Challenger Series Player Profile: YogaPatate

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The Gfinity Challenger Series is a competition for everyone. Some enter for the fun of it, others to test themselves in online competition. Some players are highly skilled, professionals looking to keep their skills fresh or showcase their talents for potential new employers.Then there's the players looking to prove themselves worthy of a spot at the highest level of competitive esports. The ones looking for an opportunity to sign with a top-tier team and make their professional breakthrough – whilst still having some fun in the process.YogaPatate falls into the latter category. At time of writing, he sits 3rd in the Challenger Series SFV rankings. He’s just behind two Elite Series veterans (Hurricane and ImStillDaDaddy) and just ahead of two others (Shakz and JonesArcade). As it stands, YogaPatate is the highest-ranked player in the competition not currently signed to an Elite Series team. In an SFV leaderboard packed full of talent, that's a big statement of intent from the 19-year-old Frenchman.With that in mind, we had a chat with him about his goals for Challenger Series and advice to fellow players – starting with his introduction to Gfinity competition, by way of a former Method star...'I didn’t know anything about Gfinity during the first season. I didn’t watch the Elite Series either because of the FT1 format, which I didn’t consider a very interesting idea. But when my homie Nasty Nas got drafted in Season 2, I followed the Elite Series and started to understand what the point was of the unique Gfinity team format. Then I waited for Season 3 of the Challenger Series with excitement!'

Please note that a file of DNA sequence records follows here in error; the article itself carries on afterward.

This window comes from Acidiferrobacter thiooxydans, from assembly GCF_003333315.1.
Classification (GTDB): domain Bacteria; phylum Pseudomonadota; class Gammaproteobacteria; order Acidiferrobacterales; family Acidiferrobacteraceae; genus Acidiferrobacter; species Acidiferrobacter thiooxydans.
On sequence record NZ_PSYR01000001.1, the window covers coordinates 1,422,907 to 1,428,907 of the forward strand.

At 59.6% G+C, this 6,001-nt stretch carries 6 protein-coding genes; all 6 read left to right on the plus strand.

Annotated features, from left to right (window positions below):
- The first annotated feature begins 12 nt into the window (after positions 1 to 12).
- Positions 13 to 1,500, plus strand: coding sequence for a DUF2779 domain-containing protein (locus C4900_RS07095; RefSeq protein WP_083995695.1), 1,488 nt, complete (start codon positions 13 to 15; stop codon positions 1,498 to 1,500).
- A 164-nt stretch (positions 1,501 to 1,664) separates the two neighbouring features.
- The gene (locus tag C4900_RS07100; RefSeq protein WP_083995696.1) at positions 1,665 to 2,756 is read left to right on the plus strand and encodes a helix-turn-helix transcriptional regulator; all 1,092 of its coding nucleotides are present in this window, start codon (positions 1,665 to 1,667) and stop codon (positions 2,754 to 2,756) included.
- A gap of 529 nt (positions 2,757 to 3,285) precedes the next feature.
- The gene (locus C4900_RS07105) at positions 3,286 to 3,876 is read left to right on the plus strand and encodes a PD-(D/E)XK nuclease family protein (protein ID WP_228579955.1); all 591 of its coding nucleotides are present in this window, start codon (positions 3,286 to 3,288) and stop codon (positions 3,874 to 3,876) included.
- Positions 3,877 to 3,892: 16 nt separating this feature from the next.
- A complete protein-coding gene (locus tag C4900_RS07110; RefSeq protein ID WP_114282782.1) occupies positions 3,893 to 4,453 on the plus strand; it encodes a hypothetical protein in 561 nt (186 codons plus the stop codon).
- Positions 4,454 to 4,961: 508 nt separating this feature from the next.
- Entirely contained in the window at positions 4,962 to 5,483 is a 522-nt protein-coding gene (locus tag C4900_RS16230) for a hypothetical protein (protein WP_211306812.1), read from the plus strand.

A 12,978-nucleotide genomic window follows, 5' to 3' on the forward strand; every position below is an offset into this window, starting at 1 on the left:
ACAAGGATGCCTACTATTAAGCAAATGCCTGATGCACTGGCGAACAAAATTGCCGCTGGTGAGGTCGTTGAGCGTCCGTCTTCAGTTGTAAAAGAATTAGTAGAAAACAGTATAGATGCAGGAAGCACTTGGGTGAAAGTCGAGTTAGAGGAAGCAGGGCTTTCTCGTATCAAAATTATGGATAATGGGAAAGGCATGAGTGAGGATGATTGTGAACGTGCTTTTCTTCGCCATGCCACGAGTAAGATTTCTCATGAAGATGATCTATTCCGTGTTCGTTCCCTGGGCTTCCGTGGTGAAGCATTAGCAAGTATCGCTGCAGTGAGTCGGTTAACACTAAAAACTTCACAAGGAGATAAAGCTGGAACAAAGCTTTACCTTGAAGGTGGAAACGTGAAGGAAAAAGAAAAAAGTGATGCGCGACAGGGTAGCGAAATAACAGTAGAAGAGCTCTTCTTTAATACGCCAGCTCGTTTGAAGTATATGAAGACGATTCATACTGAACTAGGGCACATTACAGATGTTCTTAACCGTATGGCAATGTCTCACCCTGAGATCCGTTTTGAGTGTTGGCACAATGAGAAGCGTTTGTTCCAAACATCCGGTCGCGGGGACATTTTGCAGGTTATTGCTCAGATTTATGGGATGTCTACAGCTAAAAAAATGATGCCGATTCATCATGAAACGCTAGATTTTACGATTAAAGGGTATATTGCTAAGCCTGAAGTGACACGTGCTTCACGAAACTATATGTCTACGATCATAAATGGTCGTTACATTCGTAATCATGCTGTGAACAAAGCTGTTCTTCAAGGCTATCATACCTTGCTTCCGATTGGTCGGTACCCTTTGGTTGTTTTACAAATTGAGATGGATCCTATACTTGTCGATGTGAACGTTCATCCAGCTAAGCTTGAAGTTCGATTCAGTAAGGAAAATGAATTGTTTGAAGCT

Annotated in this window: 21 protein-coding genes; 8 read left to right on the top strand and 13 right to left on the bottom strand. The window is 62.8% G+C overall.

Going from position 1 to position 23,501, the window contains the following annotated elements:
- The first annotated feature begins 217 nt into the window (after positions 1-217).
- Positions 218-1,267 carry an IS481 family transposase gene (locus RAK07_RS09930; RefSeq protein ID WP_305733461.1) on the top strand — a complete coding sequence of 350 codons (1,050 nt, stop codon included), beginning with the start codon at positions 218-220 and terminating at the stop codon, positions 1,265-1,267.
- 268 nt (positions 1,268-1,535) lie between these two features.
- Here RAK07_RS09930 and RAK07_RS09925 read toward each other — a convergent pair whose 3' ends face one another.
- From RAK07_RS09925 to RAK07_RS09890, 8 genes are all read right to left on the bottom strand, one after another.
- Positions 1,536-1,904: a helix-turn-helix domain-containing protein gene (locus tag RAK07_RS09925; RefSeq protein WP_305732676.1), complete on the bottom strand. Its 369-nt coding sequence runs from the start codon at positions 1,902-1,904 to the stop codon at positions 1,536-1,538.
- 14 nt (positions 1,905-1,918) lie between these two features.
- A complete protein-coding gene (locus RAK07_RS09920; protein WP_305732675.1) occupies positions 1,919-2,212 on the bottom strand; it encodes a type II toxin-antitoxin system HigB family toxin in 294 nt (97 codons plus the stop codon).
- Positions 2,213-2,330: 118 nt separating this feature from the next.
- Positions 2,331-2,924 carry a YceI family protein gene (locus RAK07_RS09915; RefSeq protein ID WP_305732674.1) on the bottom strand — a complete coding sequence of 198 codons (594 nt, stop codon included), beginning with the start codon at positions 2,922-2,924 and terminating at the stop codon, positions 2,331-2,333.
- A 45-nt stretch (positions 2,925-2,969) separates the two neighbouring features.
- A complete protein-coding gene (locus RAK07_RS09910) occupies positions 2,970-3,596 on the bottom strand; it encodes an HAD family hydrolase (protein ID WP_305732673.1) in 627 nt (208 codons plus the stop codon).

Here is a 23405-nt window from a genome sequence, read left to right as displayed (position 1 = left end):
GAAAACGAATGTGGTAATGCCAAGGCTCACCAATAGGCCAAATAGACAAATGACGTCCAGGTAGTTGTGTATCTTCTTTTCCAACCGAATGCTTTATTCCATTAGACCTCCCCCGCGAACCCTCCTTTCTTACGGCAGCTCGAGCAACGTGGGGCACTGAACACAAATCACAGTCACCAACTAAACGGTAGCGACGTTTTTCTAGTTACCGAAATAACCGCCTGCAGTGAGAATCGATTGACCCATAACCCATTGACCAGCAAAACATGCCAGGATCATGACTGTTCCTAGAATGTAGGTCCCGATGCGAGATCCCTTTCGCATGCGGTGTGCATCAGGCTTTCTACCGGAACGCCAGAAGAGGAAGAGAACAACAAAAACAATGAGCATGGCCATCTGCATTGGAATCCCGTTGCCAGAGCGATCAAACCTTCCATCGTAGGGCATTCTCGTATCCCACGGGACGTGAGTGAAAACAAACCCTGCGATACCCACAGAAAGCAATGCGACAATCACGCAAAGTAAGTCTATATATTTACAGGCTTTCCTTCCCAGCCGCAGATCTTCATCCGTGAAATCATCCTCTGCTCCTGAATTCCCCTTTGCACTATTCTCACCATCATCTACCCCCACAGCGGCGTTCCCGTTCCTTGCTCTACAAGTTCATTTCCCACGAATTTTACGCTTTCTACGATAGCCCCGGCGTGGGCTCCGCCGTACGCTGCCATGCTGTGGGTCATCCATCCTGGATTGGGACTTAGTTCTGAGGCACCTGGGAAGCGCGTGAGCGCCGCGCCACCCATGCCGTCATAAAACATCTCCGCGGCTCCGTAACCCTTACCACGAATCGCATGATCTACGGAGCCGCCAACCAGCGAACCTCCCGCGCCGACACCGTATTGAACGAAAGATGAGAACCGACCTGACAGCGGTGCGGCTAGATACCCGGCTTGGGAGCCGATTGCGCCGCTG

For YogaPatate, the Challenger Series is a chance to have some fun competing against a varied mix of SFV talent whilst earning decent prize money and potentially putting himself in the spotlight of the big teams.'Playing a daily eSport league with the best players in Europe is awesome, but having the possibility to make some money out of it is also a nice touch.I’m having a lot of fun in the Challenger Series thanks to all the great players in Europe, and having the opportunities Gfinity offers is also awesome.'He has some experience in tournament play and being signed to a team. Hypothetically, should he be drafted by an Elite Series team, he has some idea which he'd like to compete for:'I’ve been part of a French semi-professional esports team called Cwol for about a year. I did a few tournaments with them and I really understood what being part of a team means, it taught me a lot. I didn’t renew my contract yet, since I started Challenger Series… I am really interested in the three new teams. I have a LoL background, so I cannot forget Fnatic’s Season 1 World Championship title. It would be an honour to play for them as a titular player. Even if I really like Fnatic, I can’t choose between Team Vitality and ARES Esport (because I’m French too!) Vitality also has a world title with Rocky and ARES’s sports background is so impressive.'Time will tell if he catches the eye of any of those teams. In the meantime, he has some advice for fellow Challenger Series players looking to climb the rankings:'For me, playing a lot is not necessarily the key to getting stronger. Playing regularly helps way more than locking yourself up in a room with your PS4/PC to play 16 hours straight. I play Street Fighter on a daily basis, for about 1 or 2 hours in the evening after work. Having a nice 1 hour training session is better than playing too much and being on tilt by the end.'Trying to have goals that you can reach is motivating. But having a goal in the Challenger Series does not necessarily mean winning the whole thing or getting the number 1 spot as quick as possible. 'I want to get Top 8', 'I want to win this tournament' or 'Next time, I want to beat this player' are sane goals. Because wanting to always be first is the hardest thing. It becomes more demoralizing each time you fail. Instead, working with a step-by-step approach seems better. If you are good enough, improvements, performances and then results will follow.'Wise words from the man currently studying for a university degree involving a mix of law, economics, marketing, accountancy and finance, all whilst finding time for SFV AND playing the drums in his spare time. And he has one last piece of advice for those Elite Series squads looking to recruit players:'About the Elite Series, I would advise teams not to focus too much on having offline players at all costs. There are a lot of talented players online. The Gfinity website already posted a list of the best players that came from the Challenger Series and they were considered some of the most impressive guys in the Elite Series. Season 1 and 2 showed us that having offline players does not guarantee free wins!'But will having YogaPatate on your team guarantee wins? Only one way to find out! In the meantime, he'll be battling away to stay at the sharp end of our Challenger Series leaderboard. Fancy doing battle with him and other talented SFV players? Register and start competing in Challenger Series right now, here!